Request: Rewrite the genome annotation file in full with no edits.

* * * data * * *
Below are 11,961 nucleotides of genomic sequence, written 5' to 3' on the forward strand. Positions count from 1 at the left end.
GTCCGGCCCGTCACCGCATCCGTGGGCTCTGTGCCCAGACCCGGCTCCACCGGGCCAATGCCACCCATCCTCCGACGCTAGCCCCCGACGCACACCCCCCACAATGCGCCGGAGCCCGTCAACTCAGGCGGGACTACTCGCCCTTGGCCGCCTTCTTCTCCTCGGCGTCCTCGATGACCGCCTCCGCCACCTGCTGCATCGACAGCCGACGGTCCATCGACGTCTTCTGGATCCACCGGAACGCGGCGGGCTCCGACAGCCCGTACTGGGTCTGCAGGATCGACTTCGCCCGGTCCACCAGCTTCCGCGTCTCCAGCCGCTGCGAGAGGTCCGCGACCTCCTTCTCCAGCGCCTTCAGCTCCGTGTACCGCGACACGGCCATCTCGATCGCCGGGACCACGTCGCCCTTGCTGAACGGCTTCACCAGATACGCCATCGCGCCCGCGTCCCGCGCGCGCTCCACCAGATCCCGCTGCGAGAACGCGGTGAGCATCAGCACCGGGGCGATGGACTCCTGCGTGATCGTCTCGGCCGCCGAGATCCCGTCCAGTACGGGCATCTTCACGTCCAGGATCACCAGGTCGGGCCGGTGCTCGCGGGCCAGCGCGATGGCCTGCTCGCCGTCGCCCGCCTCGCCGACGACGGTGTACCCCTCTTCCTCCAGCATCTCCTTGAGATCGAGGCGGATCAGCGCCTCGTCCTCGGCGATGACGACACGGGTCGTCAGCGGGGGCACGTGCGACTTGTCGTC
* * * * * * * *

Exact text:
Below are 11,961 nucleotides of genomic sequence, written 5' to 3' on the forward strand. Positions count from 1 at the left end.
GTCCGGCCCGTCACCGCATCCGTGGGCTCTGTGCCCAGACCCGGCTCCACCGGGCCAATGCCACCCATCCTCCGACGCTAGCCCCCGACGCACACCCCCCACAATGCGCCGGAGCCCGTCAACTCAGGCGGGACTACTCGCCCTTGGCCGCCTTCTTCTCCTCGGCGTCCTCGATGACCGCCTCCGCCACCTGCTGCATCGACAGCCGACGGTCCATCGACGTCTTCTGGATCCACCGGAACGCGGCGGGCTCCGACAGCCCGTACTGGGTCTGCAGGATCGACTTCGCCCGGTCCACCAGCTTCCGCGTCTCCAGCCGCTGCGAGAGGTCCGCGACCTCCTTCTCCAGCGCCTTCAGCTCCGTGTACCGCGACACGGCCATCTCGATCGCCGGGACCACGTCGCCCTTGCTGAACGGCTTCACCAGATACGCCATCGCGCCCGCGTCCCGCGCGCGCTCCACCAGATCCCGCTGCGAGAACGCGGTGAGCATCAGCACCGGGGCGATGGACTCCTGCGTGATCGTCTCGGCCGCCGAGATCCCGTCCAGTACGGGCATCTTCACGTCCAGGATCACCAGGTCGGGCCGGTGCTCGCGGGCCAGCGCGATGGCCTGCTCGCCGTCGCCCGCCTCGCCGACGACGGTGTACCCCTCTTCCTCCAGCATCTCCTTGAGATCGAGGCGGATCAGCGCCTCGTCCTCGGCGATGACGACACGGGTCGTCAGCGGGGGCACGTGCGACTTGTCGTC